Army Regulation 600-8-2 sets forth the rules for suspension of favorable personnel actions. This regulation is part of the Department of the Army and governs a number of different situations. It is also an important tool in managing discipline in a unit. Using this tool, a commander can take action to correct an employee’s behavior, restore a positive performance record, or rehabilitate a bad habit. It also lets the soldier know that the commander takes discipline seriously.
Army regulations are organized into three categories: principles of support, rules, and policies. Principles of support describe the primary objectives of the Army’s work and specify the source and reason for manpower. Rules and policies are associated with specific tasks and maintained by the functional proponent. Finally, standards of service detail the expectations of work within the Army. These standards are based on the principles of support, and there are separate sets of standards for peacetime and wartime.
In addition, corrosive behaviors undermine a soldier’s ability to build a cohesive team and foster trust among people. It is important for Army leaders to recognize and address these behaviors, and provide care and support for soldiers who are affected. The consequences of these actions can be severe, and the Army must take action to ensure that soldiers are treated with respect and dignity.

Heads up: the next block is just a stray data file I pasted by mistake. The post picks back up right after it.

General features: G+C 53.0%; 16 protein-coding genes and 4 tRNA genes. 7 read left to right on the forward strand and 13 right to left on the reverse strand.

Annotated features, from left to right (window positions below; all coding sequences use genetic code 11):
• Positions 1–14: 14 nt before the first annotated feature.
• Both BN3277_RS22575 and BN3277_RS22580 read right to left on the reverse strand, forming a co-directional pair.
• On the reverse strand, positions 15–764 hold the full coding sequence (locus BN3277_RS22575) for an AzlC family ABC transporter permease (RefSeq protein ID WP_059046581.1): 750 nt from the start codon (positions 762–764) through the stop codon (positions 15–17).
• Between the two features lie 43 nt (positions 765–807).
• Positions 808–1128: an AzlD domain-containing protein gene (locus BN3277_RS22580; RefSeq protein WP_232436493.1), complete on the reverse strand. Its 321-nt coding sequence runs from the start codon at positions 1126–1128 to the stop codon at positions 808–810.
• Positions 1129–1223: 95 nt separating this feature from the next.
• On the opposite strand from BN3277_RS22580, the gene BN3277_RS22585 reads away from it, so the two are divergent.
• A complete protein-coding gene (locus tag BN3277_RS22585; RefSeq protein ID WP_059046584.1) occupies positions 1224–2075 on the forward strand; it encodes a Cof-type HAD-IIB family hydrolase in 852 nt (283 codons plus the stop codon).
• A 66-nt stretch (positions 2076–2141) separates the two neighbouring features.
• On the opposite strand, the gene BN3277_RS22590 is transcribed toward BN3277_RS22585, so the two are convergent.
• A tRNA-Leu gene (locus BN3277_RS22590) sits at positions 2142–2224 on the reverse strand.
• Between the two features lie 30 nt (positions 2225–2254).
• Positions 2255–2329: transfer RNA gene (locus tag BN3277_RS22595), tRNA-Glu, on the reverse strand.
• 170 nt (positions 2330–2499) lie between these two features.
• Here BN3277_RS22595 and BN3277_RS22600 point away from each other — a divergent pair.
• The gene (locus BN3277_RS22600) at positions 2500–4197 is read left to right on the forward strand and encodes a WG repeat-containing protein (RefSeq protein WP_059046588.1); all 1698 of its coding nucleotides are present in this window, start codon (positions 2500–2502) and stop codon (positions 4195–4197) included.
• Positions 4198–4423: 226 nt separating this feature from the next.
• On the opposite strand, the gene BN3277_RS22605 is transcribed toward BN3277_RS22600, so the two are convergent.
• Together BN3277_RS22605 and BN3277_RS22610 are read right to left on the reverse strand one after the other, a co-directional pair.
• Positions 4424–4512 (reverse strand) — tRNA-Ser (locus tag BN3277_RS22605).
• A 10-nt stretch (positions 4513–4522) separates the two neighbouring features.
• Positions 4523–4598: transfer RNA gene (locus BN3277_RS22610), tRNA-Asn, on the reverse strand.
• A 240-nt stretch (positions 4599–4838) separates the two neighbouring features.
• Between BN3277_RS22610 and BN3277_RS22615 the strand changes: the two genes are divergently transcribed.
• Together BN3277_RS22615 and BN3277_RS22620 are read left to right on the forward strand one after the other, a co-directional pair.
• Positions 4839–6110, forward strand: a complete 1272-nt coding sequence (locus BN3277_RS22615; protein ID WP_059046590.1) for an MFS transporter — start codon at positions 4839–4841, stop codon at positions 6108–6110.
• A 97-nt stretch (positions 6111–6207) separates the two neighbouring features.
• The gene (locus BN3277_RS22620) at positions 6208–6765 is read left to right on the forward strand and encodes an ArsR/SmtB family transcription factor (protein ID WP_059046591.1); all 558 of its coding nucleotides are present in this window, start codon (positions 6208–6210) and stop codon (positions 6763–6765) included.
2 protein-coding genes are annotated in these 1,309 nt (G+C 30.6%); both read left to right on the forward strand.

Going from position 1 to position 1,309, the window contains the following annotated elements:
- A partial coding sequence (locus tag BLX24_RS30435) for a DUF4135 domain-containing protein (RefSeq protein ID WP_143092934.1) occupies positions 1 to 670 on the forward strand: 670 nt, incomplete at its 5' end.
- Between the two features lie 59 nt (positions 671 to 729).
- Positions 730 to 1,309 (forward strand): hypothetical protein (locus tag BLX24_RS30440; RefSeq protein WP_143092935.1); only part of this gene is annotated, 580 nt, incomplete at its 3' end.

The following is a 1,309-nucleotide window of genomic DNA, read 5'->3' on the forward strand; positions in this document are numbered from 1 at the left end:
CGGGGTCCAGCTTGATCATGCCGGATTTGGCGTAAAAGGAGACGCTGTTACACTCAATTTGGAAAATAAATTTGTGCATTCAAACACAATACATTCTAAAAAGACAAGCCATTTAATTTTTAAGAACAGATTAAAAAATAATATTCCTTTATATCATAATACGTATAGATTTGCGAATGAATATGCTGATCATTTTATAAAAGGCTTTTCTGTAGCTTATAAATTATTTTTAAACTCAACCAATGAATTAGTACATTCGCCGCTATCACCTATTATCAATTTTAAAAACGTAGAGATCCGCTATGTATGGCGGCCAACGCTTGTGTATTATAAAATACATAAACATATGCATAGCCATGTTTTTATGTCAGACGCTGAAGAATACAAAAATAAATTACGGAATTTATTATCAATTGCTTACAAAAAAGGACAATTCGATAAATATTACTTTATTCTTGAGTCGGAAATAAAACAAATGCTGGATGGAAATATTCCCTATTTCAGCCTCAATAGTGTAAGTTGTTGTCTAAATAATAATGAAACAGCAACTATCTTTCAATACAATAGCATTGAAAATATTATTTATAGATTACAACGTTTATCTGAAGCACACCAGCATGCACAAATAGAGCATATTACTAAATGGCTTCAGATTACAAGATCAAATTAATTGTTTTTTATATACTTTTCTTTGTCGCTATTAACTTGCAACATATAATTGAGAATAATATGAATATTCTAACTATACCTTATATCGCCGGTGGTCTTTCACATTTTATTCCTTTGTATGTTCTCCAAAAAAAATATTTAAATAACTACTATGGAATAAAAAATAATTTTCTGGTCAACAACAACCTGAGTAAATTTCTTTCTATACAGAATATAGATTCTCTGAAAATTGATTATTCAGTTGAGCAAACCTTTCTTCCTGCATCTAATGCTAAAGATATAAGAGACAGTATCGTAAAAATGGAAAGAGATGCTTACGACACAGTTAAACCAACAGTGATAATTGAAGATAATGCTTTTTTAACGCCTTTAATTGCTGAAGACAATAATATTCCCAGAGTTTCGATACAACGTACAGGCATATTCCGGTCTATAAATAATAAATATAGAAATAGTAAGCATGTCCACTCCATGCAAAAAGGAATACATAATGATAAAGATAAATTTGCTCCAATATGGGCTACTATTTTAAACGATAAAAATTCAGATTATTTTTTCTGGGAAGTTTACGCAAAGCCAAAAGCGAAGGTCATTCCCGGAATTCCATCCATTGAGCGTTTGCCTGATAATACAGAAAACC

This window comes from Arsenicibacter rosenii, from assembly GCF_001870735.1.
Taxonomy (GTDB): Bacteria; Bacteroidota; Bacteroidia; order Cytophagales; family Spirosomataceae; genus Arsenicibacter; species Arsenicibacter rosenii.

Officer and enlisted records in the Department of Army are governed by regulations that govern in and out processing and flagging. Both of these processes are dependent on accurate and timely reports from commanders. In addition, Army regulations prohibit the removal of flags if they are not transferred. Further, flags can only be removed when the Secretary of Army directs.
A Soldier may apply for set-aside action if a mistake has occurred. If an officer or commander has made a mistake in a process, the Soldier may request that the decision be reversed. The imposing commander must satisfy himself beyond a reasonable doubt that the Soldier committed the offense.
Flagged soldiers may be denied promotions, unqualified discharges, and extensions. They may also be denied a retirement award, but they are not prohibited. Reassignments are necessary to maintain discipline. They are also permitted in certain situations, such as when a soldier is on leave. It is important to understand that military regulations do not apply to all soldiers.
The Army Body Composition Program outlines the requirements for soldiers’ weight. The goal is to be lean and muscular. This objective is unclear and may include a stigma attached to being overweight or obese. Nonetheless, the governing regulation allows unit commanders to assess the weight and body fat percentage of their soldiers.